PCR and sequencing HMY7

Hello readers! (of which I am sure there are many)

Well, I have reached the end of the second week of summer research. So far, I have been working on the project that I have been on since the Spring semester. It isn’t my allantoin pathway work yet, but it will lead into that project, so I am excited to finish up this stuff so I can look into the allantoin research. I have been doing PCR, PCR, and some more PCR! I did PCR for all of the genes previously found to be significant to plastic adherence for the strain HMY7. In the Spring, I worked on the genes in the strain HMY355. PCR proved…difficult. Many of the genes in these two strains are particular to say the least. So, I ended up with a bunch more PCR hours under my belt, but only about 50% of them worked. But! That’s okay. I pushed on and did PCR clean-up for the genes and the corresponding segregants (high and low plastic adherence segregants) that did work. I then did a big push for sequencing and just submitted the samples. Hopefully the sequences will be back in a few days and I can begin analysis! What I will be looking for is a systematic difference (an SNP or change in allele) between the high and low segregants because this means that that difference is probably crucial to determining whether or not the segregant will have high or low adherence.

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Milkweed Connectedness Update 1:

My original plan was to use common Milkweed as a study system to understand the impact of clonality and group survival. By intentionally adding a pathogen, such as an herbicide, the spread of the negative effects can be witnessed in a clonally connected plant. The goal of this experiment is to see how far the pathogens travel in a patch, how long it takes for other plants to die, and if there is any preferential sharing. For instance, sometimes younger plants are favored in sharing. Herbicide will be used as a proxy for connectedness and physiological integration. 

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Conclusion

The goal for this summer was to have sampling, DNA extraction, Polymerase Chain Reaction (PCR), and fragment analysis sent off (to be later analyzed) completed on all 400 of the subsamples. Sampling and DNA extraction were finished. PCR unfortunately was not, delaying fragment analysis as well. Though the PCR protocol was developed during spring semester of 2017, new primers and a host of other problems made this step tricky. The first batch sent off for analysis came back blank, requiring adjusting of the protocol and the second had nebulous results. A delay in shipment meant that only 3 of the 7 primers were available for much of the summer. However, all extractions were completed successfully, and in the last remaining weeks of July, PCR was done on all 400 of the plants for 3 of the primers. All PCR products were shipped off for fragment analysis. Training began on using a fragment analysis software, so once results do come back, analysis will be smoother.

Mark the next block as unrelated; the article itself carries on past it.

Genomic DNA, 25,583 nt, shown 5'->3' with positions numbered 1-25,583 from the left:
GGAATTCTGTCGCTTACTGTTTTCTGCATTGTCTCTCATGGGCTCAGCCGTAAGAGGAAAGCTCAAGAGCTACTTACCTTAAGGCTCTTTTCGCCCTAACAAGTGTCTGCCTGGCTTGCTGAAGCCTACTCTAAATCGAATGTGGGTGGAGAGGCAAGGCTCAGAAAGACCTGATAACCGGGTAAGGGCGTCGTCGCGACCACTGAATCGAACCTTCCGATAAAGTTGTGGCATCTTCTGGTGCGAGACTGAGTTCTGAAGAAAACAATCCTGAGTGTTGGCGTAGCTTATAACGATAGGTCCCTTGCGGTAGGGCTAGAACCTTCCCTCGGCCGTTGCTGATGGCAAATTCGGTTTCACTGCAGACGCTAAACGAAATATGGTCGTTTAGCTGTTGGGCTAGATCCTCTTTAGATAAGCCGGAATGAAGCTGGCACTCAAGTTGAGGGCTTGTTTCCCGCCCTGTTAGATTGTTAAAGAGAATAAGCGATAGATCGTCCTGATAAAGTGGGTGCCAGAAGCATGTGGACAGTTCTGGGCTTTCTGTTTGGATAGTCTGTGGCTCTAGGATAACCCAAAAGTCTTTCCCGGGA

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Labwork (PCR)

Following DNA extractions, it was time for amplification of DNA through Polymerase Chain Reaction (PCR). PCR amplifies the DNA by denaturing, copying, and synthesizing over and over again. Denaturing occurs via temperature, first during the DNA extraction process, and then again using the Thermocline machine (or PCR machine). The thermocline helps to regulate temperature allowing for PCR to go through its different steps, such as synthesis or denaturing. Synthesis occurs using a special polymerase Taq.

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Labwork

Following the collection of data and samples, it was time for lab work to begin. The first step of my procedure was DNA extractions. With around 800 plant samples, I quickly realized financially and time wise doing all 800 would not be practical. This led to many discussions on how to subsample. Was it better to do more transects, with fewer plants from each transect? More plants, with fewer coverage of overall transects? How do you account for the difference in densities between transects? Overtime, with more and more discussions, it became clear that sampling more transects would be a better option, even if that meant fewer plants per transect. Additionally, for any transect with ~30 or fewer plants, the entire transect would be sampled. For any plant over that, a subsample would be done using a random number generator to randomly select which plants should be extracted.

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